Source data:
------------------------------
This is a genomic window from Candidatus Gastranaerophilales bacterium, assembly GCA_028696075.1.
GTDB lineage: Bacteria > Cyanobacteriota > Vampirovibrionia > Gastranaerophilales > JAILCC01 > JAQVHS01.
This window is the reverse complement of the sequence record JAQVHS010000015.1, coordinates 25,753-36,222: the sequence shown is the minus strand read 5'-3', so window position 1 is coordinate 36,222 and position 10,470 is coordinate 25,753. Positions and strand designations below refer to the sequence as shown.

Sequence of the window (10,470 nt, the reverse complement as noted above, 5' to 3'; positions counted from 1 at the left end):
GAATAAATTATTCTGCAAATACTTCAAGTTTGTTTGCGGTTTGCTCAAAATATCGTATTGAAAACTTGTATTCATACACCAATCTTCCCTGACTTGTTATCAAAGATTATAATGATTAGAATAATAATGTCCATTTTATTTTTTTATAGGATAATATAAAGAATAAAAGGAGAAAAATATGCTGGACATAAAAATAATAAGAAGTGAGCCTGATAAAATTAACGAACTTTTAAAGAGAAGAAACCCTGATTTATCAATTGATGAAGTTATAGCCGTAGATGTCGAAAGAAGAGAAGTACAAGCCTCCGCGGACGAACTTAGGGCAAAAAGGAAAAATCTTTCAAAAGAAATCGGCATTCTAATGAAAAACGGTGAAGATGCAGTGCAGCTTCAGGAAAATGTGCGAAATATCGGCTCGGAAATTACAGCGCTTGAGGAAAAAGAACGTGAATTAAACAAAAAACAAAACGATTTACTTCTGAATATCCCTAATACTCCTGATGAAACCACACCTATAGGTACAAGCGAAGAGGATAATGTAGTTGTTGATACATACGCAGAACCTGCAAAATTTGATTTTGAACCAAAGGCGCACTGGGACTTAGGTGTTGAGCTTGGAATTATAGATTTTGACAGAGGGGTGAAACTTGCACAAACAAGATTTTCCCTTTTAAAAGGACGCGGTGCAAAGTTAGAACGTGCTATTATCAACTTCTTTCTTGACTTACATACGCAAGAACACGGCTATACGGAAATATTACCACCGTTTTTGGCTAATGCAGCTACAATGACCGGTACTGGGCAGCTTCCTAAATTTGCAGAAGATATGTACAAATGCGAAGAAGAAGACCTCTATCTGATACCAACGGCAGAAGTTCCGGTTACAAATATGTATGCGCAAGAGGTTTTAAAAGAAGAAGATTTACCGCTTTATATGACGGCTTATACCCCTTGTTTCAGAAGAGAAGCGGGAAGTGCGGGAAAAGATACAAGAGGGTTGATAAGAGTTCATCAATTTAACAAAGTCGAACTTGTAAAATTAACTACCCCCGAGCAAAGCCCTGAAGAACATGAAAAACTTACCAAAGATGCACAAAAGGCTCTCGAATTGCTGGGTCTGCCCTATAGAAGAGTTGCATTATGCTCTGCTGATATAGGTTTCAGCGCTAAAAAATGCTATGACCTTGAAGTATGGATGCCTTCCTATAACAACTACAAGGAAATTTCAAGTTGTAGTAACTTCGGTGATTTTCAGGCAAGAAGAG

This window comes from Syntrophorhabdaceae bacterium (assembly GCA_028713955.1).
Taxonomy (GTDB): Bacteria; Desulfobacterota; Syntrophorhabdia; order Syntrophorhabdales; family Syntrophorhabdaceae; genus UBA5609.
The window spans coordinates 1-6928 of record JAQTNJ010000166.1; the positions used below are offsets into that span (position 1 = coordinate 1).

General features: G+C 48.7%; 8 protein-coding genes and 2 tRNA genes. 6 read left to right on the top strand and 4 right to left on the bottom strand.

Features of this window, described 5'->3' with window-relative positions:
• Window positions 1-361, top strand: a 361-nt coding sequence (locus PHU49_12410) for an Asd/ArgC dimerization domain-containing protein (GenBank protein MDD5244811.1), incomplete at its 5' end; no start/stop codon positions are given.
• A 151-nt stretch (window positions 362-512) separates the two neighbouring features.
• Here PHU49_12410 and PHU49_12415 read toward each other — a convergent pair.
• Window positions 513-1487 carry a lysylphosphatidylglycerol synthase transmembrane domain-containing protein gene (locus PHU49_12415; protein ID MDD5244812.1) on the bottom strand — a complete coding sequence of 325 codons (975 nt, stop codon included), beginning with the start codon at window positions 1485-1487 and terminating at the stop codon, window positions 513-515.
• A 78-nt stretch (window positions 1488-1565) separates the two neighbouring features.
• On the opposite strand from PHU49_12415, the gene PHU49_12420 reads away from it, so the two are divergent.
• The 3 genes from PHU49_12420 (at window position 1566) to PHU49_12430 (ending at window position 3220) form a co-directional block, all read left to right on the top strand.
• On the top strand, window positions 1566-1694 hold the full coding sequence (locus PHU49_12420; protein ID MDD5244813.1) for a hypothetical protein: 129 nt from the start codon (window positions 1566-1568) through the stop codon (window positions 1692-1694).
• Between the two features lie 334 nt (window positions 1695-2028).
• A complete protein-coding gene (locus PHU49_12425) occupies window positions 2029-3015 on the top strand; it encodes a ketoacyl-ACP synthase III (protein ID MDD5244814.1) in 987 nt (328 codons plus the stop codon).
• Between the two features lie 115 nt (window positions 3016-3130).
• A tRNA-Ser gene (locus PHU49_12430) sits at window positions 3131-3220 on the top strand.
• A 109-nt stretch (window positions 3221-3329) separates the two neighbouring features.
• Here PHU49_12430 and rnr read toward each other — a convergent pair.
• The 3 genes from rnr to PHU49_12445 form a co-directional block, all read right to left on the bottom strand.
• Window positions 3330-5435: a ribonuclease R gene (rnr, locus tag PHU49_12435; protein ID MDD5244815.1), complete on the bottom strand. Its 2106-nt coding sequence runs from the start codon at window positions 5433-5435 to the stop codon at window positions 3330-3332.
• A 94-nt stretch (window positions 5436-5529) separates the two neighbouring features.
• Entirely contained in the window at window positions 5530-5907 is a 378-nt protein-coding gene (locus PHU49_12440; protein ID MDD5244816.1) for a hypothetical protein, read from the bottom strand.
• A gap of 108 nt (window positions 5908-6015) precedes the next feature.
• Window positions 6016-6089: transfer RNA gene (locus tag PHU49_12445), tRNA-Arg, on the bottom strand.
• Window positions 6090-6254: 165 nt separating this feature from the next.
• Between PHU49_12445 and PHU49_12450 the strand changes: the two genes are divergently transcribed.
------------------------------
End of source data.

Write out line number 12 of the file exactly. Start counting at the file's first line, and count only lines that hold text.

• A 151-nt stretch (window positions 362-512) separates the two neighbouring features.